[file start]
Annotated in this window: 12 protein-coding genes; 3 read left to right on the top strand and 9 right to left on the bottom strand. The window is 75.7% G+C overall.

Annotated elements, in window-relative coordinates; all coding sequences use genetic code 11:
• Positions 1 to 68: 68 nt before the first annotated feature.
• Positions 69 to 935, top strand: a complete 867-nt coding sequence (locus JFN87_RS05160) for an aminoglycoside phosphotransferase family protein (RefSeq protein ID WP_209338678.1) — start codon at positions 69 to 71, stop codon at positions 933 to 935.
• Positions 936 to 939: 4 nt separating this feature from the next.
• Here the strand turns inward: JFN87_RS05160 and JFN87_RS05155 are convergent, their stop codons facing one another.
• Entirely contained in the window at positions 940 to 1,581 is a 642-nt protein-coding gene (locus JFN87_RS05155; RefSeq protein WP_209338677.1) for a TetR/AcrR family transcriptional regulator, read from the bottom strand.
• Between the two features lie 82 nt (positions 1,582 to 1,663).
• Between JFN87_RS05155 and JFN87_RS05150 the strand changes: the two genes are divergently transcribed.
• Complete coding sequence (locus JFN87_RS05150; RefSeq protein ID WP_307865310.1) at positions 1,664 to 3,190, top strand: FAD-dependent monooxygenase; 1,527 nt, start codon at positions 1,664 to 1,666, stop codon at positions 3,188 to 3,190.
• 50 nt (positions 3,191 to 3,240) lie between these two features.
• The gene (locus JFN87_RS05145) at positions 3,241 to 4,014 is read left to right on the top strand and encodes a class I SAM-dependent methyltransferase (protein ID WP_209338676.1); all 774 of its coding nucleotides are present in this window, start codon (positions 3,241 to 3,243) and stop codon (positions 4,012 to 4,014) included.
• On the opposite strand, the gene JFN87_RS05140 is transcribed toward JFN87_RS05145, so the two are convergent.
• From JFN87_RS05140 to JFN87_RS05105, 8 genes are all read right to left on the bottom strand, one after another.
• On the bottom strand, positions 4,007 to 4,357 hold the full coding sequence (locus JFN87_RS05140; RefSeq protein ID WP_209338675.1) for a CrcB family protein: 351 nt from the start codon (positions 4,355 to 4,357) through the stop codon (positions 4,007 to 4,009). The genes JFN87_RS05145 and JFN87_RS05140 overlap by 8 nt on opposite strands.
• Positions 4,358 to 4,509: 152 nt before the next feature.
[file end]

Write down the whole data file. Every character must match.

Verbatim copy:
Annotated in this window: 12 protein-coding genes; 3 read left to right on the top strand and 9 right to left on the bottom strand. The window is 75.7% G+C overall.

Annotated elements, in window-relative coordinates; all coding sequences use genetic code 11:
• Positions 1 to 68: 68 nt before the first annotated feature.
• Positions 69 to 935, top strand: a complete 867-nt coding sequence (locus JFN87_RS05160) for an aminoglycoside phosphotransferase family protein (RefSeq protein ID WP_209338678.1) — start codon at positions 69 to 71, stop codon at positions 933 to 935.
• Positions 936 to 939: 4 nt separating this feature from the next.
• Here the strand turns inward: JFN87_RS05160 and JFN87_RS05155 are convergent, their stop codons facing one another.
• Entirely contained in the window at positions 940 to 1,581 is a 642-nt protein-coding gene (locus JFN87_RS05155; RefSeq protein WP_209338677.1) for a TetR/AcrR family transcriptional regulator, read from the bottom strand.
• Between the two features lie 82 nt (positions 1,582 to 1,663).
• Between JFN87_RS05155 and JFN87_RS05150 the strand changes: the two genes are divergently transcribed.
• Complete coding sequence (locus JFN87_RS05150; RefSeq protein ID WP_307865310.1) at positions 1,664 to 3,190, top strand: FAD-dependent monooxygenase; 1,527 nt, start codon at positions 1,664 to 1,666, stop codon at positions 3,188 to 3,190.
• 50 nt (positions 3,191 to 3,240) lie between these two features.
• The gene (locus JFN87_RS05145) at positions 3,241 to 4,014 is read left to right on the top strand and encodes a class I SAM-dependent methyltransferase (protein ID WP_209338676.1); all 774 of its coding nucleotides are present in this window, start codon (positions 3,241 to 3,243) and stop codon (positions 4,012 to 4,014) included.
• On the opposite strand, the gene JFN87_RS05140 is transcribed toward JFN87_RS05145, so the two are convergent.
• From JFN87_RS05140 to JFN87_RS05105, 8 genes are all read right to left on the bottom strand, one after another.
• On the bottom strand, positions 4,007 to 4,357 hold the full coding sequence (locus JFN87_RS05140; RefSeq protein ID WP_209338675.1) for a CrcB family protein: 351 nt from the start codon (positions 4,355 to 4,357) through the stop codon (positions 4,007 to 4,009). The genes JFN87_RS05145 and JFN87_RS05140 overlap by 8 nt on opposite strands.
• Positions 4,358 to 4,509: 152 nt before the next feature.